Further reports about: Petri dish adult stem cells cystic fibrosis kidneys stem cells tumour

More articles from Awards Funding:

nachricht CRTD receives 1.56 Mill. Euro BMBF-funding for retinal disease research
24.05.2017 | DFG-Forschungszentrum für Regenerative Therapien TU Dresden

nachricht BMBF funds translational project to improve radiotherapy
10.05.2017 | Helmholtz Zentrum München - Deutsches Forschungszentrum für Gesundheit und Umwelt

All articles from Awards Funding >>>

The most recent press releases about innovation >>>

Die letzten 5 Focus-News des innovations-reports im Überblick:

Im Focus: Strathclyde-led research develops world's highest gain high-power laser amplifier

The world's highest gain high power laser amplifier - by many orders of magnitude - has been developed in research led at the University of Strathclyde.

The researchers demonstrated the feasibility of using plasma to amplify short laser pulses of picojoule-level energy up to 100 millijoules, which is a 'gain'...

Im Focus: Can the immune system be boosted against Staphylococcus aureus by delivery of messenger RNA?

Staphylococcus aureus is a feared pathogen (MRSA, multi-resistant S. aureus) due to frequent resistances against many antibiotics, especially in hospital infections. Researchers at the Paul-Ehrlich-Institut have identified immunological processes that prevent a successful immune response directed against the pathogenic agent. The delivery of bacterial proteins with RNA adjuvant or messenger RNA (mRNA) into immune cells allows the re-direction of the immune response towards an active defense against S. aureus. This could be of significant importance for the development of an effective vaccine. PLOS Pathogens has published these research results online on 25 May 2017.

Staphylococcus aureus (S. aureus) is a bacterium that colonizes by far more than half of the skin and the mucosa of adults, usually without causing infections....

Im Focus: A quantum walk of photons

Physicists from the University of Würzburg are capable of generating identical looking single light particles at the push of a button. Two new studies now demonstrate the potential this method holds.

The quantum computer has fuelled the imagination of scientists for decades: It is based on fundamentally different phenomena than a conventional computer....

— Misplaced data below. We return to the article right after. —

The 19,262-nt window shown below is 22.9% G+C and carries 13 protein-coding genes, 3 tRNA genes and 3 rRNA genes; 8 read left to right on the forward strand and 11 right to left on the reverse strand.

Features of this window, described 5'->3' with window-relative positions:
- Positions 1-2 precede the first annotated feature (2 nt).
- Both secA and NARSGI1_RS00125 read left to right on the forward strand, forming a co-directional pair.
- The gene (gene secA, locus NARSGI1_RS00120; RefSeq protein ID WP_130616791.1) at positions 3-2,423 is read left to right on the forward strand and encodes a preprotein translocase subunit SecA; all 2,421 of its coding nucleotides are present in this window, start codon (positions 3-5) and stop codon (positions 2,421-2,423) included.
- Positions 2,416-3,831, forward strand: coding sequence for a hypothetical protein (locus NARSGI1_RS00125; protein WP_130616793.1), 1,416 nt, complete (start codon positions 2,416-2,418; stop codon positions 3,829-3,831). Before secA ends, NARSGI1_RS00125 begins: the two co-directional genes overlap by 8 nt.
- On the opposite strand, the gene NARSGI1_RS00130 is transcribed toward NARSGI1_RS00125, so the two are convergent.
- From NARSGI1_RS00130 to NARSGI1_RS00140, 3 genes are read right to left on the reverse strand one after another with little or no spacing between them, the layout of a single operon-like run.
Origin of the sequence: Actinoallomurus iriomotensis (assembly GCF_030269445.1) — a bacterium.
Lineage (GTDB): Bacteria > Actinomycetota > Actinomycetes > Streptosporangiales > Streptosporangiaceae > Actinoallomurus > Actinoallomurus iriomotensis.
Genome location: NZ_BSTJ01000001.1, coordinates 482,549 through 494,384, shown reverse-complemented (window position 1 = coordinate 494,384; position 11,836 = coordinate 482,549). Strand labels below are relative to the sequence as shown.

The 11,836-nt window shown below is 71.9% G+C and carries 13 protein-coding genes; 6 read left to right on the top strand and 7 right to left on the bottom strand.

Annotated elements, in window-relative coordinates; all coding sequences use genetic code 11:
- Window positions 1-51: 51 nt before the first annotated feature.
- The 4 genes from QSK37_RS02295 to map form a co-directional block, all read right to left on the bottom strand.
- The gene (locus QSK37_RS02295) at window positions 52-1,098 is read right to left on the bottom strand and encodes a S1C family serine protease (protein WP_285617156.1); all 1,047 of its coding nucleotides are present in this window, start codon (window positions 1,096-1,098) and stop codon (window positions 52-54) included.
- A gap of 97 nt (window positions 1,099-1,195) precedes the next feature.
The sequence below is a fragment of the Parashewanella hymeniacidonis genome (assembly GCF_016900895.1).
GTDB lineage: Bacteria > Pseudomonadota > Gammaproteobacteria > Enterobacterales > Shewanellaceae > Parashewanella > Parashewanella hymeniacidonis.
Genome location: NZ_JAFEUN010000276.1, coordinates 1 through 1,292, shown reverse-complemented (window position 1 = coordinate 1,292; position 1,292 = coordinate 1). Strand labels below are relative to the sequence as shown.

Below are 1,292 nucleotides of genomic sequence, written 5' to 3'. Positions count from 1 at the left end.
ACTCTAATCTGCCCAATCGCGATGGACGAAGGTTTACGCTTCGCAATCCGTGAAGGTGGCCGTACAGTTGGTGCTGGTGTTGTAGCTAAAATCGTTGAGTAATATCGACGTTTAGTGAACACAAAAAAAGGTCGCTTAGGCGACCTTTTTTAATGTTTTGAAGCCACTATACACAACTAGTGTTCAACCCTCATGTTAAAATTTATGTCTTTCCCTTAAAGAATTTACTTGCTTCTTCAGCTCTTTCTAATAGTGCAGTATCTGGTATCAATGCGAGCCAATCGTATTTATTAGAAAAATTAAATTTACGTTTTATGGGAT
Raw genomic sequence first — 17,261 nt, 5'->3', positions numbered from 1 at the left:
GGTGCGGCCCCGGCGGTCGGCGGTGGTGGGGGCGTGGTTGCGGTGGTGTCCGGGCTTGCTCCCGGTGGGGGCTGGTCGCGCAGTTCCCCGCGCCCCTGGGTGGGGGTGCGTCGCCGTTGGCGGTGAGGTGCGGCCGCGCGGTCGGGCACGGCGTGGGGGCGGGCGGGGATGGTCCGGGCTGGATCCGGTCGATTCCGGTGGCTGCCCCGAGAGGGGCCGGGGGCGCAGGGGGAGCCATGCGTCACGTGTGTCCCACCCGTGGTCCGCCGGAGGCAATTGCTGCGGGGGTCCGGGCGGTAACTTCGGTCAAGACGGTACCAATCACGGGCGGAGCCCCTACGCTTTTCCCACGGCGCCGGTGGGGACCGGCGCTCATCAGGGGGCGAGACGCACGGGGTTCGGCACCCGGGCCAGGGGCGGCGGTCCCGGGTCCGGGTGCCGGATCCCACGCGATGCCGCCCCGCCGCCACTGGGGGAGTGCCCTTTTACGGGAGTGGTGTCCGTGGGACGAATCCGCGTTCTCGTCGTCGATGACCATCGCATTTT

Im Focus: Turmoil in sluggish electrons’ existence

An international team of physicists has monitored the scattering behaviour of electrons in a non-conducting material in real-time. Their insights could be beneficial for radiotherapy.

We can refer to electrons in non-conducting materials as ‘sluggish’. Typically, they remain fixed in a location, deep inside an atomic composite. It is hence...

Im Focus: Wafer-thin Magnetic Materials Developed for Future Quantum Technologies

Two-dimensional magnetic structures are regarded as a promising material for new types of data storage, since the magnetic properties of individual molecular building blocks can be investigated and modified. For the first time, researchers have now produced a wafer-thin ferrimagnet, in which molecules with different magnetic centers arrange themselves on a gold surface to form a checkerboard pattern. Scientists at the Swiss Nanoscience Institute at the University of Basel and the Paul Scherrer Institute published their findings in the journal Nature Communications.

Ferrimagnets are composed of two centers which are magnetized at different strengths and point in opposing directions. Two-dimensional, quasi-flat ferrimagnets...

All Focus news of the innovation-report >>>

Anzeige

Anzeige

Event News

Marine Conservation: IASS Contributes to UN Ocean Conference in New York on 5-9 June

24.05.2017 | Event News

AWK Aachen Machine Tool Colloquium 2017: Internet of Production for Agile Enterprises

23.05.2017 | Event News

Dortmund MST Conference presents Individualized Healthcare Solutions with micro and nanotechnology

22.05.2017 | Event News

 
Latest News

New photocatalyst speeds up the conversion of carbon dioxide into chemical resources

29.05.2017 | Life Sciences

NASA's SDO sees partial eclipse in space

29.05.2017 | Physics and Astronomy

New drug reduces transplant and mortality rates significantly in patients with hepatitis C

29.05.2017 | Statistics

VideoLinks
B2B-VideoLinks
More VideoLinks >>>